David Rauschenbach wrote:
> Hi Michael,
> Michael wrote:
>> I would much rather try
>> sticking to the goal of Subversion being a revision management
>> system and that the files are "sacred" and should not be corrupted
>> or changed due to the use of Subversion. (I should get back what
>> I put in)
> I have not heard any suggestions yet that would challenge subversion's
> ability to be an uncompromised revision management system. I can't see
> why anyone would want that. Understood if you mean the data stream and
> probably created-time and modified-time streams are sacred. Those
> certainly play into things you might want to "get back" just the way you
> put them in.
> However, are other streams really sacred? Do you have strong feelings
> about how the archive bit might be set on an NTFS file of a server
> repository? If not, then I don't see why you'd have strong feelings
> about other potential streams, none of which jeopardize the sacred streams.
There are many other streams that are important. Some development tools
store tag information in the xattr/forks. The Mac stores resource data
and compiled plist stuff (why they went back to forks for that is beyond
me, but they did)
So, there is more than just the simple time/date/etc stuff here.
> Similarly, I don't see why svn would or should care about non-special
> properties (not in the "svn:" namespace).
> Also, beyond asking those questions, I should add my opinion into the
> fray! The .svn folders *doubles* the number of folders that live on my
> hard drive, and the repository server's hard drive. It slows everything
> down, even backup/restore of all the workstations. Not to mention that
> when alternate streams are small, there is the lost benefit of stored
> locality. Plus, from a usability standpoint, it's not long before I end
> up browsing folders in a way that needs to include hidden folders, and
> the .svn folders clutter up everything.
Yes, this is a problem. But think of the .svn folder as its own "stream"
that is associated with the current directory (the containing directory)
Once you look at it like that, then the .svn directories are really just
containers for that data and if/when a client has a filesystem that can
handle that behavior better, it should be able to do so.
Think of a filesystem that is databased based like BeOS or the future
WinFS stuff from Microsoft - the possibilities get really interesting.
The problem is that not all filesystems are like that and not all users
use them so you end up with the .svn directories.
(BTW - I (and others at C=) were pushing hard to make our applications
really be folders and thus having multiple "streams" in the application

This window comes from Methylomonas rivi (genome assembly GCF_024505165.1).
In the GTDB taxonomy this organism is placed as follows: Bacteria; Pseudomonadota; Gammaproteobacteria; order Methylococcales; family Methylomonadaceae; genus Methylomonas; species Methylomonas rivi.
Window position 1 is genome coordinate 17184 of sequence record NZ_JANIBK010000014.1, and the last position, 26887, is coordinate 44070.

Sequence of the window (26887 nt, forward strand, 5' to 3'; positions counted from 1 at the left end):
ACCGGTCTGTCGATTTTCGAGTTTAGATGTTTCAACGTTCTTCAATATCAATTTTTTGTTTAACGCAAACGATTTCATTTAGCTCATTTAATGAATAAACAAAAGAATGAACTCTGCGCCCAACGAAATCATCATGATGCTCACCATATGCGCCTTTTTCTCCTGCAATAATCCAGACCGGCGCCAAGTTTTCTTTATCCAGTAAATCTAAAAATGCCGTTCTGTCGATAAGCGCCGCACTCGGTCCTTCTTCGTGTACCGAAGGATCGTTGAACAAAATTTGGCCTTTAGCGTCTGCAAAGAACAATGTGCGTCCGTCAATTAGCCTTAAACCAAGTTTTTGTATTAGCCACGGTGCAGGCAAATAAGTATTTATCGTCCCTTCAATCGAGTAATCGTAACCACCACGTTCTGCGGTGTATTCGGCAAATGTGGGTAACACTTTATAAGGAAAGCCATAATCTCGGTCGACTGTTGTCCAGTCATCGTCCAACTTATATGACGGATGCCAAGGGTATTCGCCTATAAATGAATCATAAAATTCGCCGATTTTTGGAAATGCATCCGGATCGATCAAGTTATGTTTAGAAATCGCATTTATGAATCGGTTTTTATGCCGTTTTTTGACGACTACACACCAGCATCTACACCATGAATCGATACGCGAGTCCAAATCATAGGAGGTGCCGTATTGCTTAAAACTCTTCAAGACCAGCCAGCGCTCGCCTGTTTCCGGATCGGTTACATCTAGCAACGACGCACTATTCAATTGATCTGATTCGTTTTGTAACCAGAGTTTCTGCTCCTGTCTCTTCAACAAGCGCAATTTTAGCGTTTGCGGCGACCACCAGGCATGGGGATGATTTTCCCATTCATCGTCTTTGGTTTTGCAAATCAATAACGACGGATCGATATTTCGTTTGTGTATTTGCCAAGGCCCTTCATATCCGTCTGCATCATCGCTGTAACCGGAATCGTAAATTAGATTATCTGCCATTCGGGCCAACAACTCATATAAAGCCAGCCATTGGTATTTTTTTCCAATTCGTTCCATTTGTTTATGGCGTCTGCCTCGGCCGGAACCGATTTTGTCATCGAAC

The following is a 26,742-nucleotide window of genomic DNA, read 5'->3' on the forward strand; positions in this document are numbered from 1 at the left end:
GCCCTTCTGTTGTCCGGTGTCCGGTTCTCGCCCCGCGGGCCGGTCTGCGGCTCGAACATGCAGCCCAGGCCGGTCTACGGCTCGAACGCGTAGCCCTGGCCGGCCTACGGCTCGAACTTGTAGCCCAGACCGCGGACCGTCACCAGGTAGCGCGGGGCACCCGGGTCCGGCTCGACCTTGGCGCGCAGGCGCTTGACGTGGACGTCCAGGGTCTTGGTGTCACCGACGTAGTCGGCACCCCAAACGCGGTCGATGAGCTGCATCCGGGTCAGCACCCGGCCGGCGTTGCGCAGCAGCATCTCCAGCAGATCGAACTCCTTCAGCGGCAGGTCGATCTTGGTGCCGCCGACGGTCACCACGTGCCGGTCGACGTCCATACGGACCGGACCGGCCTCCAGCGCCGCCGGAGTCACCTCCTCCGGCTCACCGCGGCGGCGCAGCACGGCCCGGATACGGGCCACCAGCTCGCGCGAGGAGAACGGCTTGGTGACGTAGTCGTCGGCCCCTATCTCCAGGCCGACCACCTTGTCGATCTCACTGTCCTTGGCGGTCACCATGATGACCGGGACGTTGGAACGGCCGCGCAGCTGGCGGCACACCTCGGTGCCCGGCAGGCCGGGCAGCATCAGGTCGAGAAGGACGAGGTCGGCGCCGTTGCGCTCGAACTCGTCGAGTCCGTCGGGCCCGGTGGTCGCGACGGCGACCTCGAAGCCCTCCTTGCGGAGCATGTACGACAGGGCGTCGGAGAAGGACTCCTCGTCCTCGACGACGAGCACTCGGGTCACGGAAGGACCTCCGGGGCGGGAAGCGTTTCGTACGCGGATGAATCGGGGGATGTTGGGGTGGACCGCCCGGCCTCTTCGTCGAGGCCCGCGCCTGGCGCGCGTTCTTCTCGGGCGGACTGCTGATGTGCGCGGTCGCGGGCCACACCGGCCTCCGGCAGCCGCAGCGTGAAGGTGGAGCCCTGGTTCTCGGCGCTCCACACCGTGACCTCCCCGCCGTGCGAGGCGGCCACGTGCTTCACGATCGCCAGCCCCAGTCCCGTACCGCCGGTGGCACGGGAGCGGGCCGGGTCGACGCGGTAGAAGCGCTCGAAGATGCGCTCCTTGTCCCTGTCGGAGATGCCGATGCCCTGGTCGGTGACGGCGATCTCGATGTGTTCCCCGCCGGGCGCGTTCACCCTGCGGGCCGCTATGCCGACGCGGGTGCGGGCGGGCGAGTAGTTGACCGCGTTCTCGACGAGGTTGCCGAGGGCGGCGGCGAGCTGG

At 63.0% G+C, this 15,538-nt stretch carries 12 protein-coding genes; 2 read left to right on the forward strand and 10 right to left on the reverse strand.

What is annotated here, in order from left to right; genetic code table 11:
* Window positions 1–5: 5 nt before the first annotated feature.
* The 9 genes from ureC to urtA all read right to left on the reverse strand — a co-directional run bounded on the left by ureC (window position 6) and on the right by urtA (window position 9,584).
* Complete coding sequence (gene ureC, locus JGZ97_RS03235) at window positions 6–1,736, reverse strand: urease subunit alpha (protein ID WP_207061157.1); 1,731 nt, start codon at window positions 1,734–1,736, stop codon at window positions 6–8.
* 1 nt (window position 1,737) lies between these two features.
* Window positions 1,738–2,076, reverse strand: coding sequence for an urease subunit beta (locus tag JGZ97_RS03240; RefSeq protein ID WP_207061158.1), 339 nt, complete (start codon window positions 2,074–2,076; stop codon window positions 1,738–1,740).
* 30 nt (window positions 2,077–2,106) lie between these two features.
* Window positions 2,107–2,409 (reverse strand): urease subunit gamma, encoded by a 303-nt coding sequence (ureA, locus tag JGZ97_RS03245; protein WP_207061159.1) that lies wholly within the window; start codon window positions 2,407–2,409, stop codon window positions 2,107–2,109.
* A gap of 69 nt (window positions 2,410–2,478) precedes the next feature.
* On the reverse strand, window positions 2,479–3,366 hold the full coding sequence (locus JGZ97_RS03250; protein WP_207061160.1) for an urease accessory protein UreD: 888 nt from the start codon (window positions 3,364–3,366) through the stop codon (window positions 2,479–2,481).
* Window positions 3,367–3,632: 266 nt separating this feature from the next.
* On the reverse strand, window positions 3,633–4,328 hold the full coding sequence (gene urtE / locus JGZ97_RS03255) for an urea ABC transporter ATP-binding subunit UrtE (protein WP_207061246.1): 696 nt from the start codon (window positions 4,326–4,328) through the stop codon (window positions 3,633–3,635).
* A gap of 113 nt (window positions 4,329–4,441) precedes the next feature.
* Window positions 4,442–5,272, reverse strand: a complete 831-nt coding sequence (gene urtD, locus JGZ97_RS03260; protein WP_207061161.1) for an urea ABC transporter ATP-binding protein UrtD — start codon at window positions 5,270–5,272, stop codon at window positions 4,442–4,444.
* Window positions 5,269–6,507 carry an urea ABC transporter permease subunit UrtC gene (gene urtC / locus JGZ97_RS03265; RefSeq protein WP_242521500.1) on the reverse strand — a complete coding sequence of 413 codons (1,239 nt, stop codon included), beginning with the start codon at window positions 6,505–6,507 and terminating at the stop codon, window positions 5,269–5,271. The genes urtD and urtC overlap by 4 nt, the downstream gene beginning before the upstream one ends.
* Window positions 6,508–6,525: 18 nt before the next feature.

was just really multiple files in the folder. That is what NeXT and now
Mac OS-X do for applications and it works really, really well - until you
use a command line and "cd" around your disk to see what it really looks
> It's noise when metadata shows up as files.
:-) Then fix your file browser :-) I think it is bad when you can not
see that there is metadata in the system using normal tools. (Show me
where Windows can display you the ADS from NTFS...)
At least with hidden/special directories they can be hidden or not as
per the user's choice.
> As these "object filesystems" (NT terminology) get built out, and once
> people start relying on them, they will realize that all metadata *not*
> stored correctly becomes an impedance mismatch. For example, file
> traversal searches and desktop search engine searches getting false-hits
> from a metadata file that is actually "metadata plus pointer" to a real
> file, but the search tool doesn't and shouldn't know that. Similarly,
> BeOS/Haiku indexes unable to index metadata for active search or passive
> search (categorization), because the metadata is "misfiled". Which
> ultimately causes adapters like Google desktop search plug-ins to get
> the work done that could have been done correctly in the first place.
> If the current svn filesystem abstraction is an impedance mismatch with
> the reality of emerging filesystems, then that's only going to become a
> bigger problem over time, as subversion becomes more successful (yahoo!)
> and metadata storage starts getting corrected by the industry as a
> whole. The industry has spent big money over more than a decade getting
> this done... and not without good reason. No point in even digressing
> into that -- the filesystems are here now, and how they got here is
> already history. Back at the high level, it seems to me like if this
> doesn't get addressed now, it will still have to get addressed later.
I don't think it is a mismatch - I just think that the current enhanced
filesystems are not enhanced enough and the tools are too crude as far
as dealing with the enhancements. Lets see where/how that goes in the
future, but remember there is a very long adoption curve for these types
of ideas. (Mac started with this in 1984 and the Lisa in 1982 - so this
is not new stuff and yet it still is not mainstream in any real way)
Michael Sinz Technology and Engineering Director/Consultant
"Starting Startups" mailto:firstname.lastname@example.org
My place on the web http://www.sinz.org/Michael.Sinz
To unsubscribe, e-mail: email@example.com
For additional commands, e-mail: firstname.lastname@example.org
Received on Tue Feb 7 01:27:07 2006